By Eliva A. Ambugo, Senter for omsorgsforskning (Centre for Care Research), NTNU in Gjøvik
Characteristics of doctors working in nursing homes and similar institutions in Norway in 2011, 2014 and 2017.
This article describes some findings from the report Kartlegging av medisinskfaglig tilbud i sykehjem og heldøgns omsorgsboliger (Survey of professional medical services in nursing homes and residential care homes). Specifically, it presents descriptive characteristics of doctors employed in nursing homes or similar institutions in Norway in 2011, 2014 and 2017. Data are from KS’ (The Norwegian Association of Local and Regional Authorities) PAI register.
A total of 151 different municipalities were represented in the analyses: 103 municipalities in 2011, 108 in 2014 and 124 in 2017; and there were a total of 799 doctors working in nursing homes across these years. Specifically, there were 321, 383 and 448 doctors working in nursing homes in 2011, 2014 and 2017 respectively.
Turnover: As shown in Table 1, over two-thirds of the doctors worked in nursing homes in only one of the three years (2011, 2014 and 2017); and only approx. 10% of doctors worked in nursing homes at all three periods. These figures suggest high turnover. Even so, there was some improvement whereby, while approx. 7% of all doctors were only employed in 2011 and 2014, the proportion only employed in 2014 and 2017 rose to 15.1%.
Table 1: Continuity: Proportion of doctors employed in nursing homes in the period 2011-2017
|Doctor-continuity at different points||Percent||#. Doctors|
|Proportion of doctors who were employed at only one point in time (2011, 2014 or 2017)||65.3 %||522|
|Proportion of doctors who were only employed in 2011 and 2014||6.9 %||55|
|Proportion of doctors who were only employed in 2014 and 2017||15.1 %||121|
|Proportion of doctors who were only employed in 2011 and 2017||3.1 %||25|
|Proportion of doctors who were employed at all three points in time (2011, 2014 and 2017)||9.5 %||76|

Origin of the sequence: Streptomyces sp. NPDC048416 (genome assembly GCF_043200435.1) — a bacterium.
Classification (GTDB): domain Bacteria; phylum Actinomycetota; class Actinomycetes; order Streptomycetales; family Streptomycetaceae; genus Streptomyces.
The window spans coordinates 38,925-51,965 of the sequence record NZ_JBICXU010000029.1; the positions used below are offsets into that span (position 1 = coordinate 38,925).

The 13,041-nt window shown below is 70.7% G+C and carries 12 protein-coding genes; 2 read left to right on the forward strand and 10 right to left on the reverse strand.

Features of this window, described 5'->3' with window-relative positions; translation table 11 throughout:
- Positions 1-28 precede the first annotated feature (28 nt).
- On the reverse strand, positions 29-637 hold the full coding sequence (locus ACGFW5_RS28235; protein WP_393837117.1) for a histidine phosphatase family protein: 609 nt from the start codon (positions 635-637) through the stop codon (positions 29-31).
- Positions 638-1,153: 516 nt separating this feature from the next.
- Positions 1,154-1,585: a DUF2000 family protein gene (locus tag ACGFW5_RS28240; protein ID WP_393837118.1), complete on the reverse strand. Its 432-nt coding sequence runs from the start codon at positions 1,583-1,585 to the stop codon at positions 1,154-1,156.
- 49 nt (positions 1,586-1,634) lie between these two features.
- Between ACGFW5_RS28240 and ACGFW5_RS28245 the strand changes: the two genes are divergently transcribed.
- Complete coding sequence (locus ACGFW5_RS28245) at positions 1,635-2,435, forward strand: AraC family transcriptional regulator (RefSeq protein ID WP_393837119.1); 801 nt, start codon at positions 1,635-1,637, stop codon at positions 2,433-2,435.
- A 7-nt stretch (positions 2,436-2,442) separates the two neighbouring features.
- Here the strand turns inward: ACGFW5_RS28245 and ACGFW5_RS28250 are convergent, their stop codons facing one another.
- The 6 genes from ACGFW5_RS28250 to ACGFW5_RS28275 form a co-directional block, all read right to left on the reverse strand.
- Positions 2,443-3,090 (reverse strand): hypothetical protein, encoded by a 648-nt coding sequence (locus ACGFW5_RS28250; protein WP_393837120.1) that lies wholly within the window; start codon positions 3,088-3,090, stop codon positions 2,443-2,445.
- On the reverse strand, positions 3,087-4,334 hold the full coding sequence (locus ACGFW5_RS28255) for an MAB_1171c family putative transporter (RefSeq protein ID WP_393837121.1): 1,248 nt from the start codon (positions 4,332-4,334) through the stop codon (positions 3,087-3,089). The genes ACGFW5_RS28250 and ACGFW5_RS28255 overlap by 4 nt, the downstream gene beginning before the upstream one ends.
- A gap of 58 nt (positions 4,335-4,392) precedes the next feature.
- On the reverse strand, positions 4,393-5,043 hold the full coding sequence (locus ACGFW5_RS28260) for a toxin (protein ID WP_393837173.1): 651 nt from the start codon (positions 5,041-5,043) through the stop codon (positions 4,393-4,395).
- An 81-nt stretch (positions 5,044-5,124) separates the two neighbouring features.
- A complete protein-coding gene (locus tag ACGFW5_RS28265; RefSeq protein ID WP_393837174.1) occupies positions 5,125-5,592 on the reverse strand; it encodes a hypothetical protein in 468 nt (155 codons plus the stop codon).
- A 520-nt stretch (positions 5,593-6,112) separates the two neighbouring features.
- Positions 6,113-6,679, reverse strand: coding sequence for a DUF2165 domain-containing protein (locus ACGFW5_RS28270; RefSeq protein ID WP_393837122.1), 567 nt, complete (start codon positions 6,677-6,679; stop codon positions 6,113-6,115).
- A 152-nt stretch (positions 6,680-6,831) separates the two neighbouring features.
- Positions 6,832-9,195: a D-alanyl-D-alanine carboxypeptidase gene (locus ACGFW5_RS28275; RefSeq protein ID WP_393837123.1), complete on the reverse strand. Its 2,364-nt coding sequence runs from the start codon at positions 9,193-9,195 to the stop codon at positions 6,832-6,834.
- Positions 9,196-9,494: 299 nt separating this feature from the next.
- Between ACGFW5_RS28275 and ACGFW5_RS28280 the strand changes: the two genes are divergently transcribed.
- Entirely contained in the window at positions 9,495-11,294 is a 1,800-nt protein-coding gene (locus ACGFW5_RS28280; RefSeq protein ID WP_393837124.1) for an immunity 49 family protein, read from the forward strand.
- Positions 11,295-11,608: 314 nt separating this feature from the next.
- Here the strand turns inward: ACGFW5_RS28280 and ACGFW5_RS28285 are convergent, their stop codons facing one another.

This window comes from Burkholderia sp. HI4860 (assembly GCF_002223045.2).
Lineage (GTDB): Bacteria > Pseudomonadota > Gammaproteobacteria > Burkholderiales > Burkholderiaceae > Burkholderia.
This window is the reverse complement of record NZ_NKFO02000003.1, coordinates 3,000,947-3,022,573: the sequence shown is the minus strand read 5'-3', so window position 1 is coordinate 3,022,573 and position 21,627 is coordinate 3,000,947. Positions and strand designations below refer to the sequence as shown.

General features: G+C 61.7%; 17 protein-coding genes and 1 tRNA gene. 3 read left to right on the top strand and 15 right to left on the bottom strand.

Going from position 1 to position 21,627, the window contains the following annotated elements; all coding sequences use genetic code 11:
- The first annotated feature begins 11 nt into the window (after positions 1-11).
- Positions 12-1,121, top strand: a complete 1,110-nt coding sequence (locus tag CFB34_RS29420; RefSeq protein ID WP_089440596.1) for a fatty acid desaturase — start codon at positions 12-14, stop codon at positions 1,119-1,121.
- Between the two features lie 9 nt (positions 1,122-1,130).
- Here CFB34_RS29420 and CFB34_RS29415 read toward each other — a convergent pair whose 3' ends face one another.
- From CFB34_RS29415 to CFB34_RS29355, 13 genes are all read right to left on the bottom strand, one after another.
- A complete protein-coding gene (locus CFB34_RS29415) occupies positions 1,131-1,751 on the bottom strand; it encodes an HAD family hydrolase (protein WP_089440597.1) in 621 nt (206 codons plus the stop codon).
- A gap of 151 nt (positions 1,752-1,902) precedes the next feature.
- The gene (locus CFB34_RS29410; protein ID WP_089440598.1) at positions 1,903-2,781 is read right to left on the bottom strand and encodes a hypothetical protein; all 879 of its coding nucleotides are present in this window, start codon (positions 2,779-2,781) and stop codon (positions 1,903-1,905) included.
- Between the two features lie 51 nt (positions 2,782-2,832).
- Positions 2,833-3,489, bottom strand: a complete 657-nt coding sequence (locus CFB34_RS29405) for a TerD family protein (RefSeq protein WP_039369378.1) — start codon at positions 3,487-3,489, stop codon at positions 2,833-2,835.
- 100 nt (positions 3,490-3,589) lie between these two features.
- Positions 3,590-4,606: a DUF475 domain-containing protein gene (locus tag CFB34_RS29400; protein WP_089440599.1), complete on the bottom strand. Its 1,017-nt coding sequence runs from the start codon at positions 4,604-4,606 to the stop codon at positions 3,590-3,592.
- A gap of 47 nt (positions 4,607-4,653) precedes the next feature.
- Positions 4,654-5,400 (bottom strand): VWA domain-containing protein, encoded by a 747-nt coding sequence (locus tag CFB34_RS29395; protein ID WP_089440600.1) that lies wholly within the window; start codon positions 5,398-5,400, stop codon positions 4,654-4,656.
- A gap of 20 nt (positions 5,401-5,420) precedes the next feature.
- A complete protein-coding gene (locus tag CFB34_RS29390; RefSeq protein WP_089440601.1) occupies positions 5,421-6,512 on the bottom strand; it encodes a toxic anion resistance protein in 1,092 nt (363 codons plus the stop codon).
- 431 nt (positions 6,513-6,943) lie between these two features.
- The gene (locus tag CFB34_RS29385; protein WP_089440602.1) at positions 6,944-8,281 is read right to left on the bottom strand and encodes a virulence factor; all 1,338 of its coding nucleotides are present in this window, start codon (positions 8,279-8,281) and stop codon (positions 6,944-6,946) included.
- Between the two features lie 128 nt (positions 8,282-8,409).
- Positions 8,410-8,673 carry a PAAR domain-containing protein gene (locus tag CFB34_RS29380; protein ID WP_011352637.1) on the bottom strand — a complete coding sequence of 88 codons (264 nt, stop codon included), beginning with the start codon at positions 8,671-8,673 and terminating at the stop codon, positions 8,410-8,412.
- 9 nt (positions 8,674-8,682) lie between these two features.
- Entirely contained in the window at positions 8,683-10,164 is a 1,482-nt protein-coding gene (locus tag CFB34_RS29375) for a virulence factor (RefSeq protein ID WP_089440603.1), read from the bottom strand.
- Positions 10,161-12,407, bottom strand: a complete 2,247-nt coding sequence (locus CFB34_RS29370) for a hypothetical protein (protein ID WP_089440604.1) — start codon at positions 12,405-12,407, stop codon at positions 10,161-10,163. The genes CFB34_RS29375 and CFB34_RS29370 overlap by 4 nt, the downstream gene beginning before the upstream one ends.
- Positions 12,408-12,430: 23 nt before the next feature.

Age: The doctors were between 25 and 80 years old during the study period, with an average age of 47 years in 2011, which then declined to 45 years in 2017.
Gender: The distribution of male and female doctors was fairly similar across the years. There was, however, a clear tendency towards more female doctors in nursing homes (from 42% in 2011 to 54% in 2017).
Part-time positions: Only 11% of doctors had a full-time position in 2011, and although this figure rose to 14% in 2014 and 24% in 2017, part-time employment is still the norm. Figure 2 also shows that women worked more hours (full time equivalents/FTEs) in nursing homes in 2011, 2014 and 2017 compared to men.
Table 2: Workload (% full-time equivalent) among the doctors.
The statistics here should be viewed with caution. Even though there are routines for assuring the quality of PAI register data, errors and omissions in the data can occur due to differences between municipalities in data reporting, and in how the variables in the register are defined and understood. Any such errors can lead to inaccuracies in the statistics reported here, which should therefore be approached with caution.
Research report: Kartlegging av medisinskfaglig tilbud i sykehjem og heldøgns omsorgsboliger.
Authors: Melby, Line; Ågotnes, Gudmund; Ambugo, Eliva Atieno; Førland, Oddvar.